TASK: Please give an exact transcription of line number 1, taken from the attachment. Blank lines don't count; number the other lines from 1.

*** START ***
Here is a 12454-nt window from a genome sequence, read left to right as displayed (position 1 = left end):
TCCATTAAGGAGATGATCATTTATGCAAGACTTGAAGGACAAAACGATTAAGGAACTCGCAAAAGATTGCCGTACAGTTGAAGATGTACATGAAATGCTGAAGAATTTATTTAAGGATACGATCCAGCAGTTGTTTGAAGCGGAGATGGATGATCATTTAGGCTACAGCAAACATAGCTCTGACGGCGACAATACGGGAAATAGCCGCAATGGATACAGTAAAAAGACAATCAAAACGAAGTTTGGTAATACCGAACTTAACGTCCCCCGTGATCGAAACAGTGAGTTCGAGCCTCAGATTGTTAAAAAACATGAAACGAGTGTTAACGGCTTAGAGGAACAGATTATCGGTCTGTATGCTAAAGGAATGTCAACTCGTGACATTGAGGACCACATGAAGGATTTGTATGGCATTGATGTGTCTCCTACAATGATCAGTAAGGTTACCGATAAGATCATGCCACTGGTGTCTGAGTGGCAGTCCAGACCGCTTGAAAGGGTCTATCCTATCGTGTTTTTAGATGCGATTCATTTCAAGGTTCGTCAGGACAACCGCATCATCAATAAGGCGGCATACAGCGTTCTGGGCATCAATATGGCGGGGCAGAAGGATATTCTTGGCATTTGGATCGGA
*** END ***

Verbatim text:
Here is a 12454-nt window from a genome sequence, read left to right as displayed (position 1 = left end):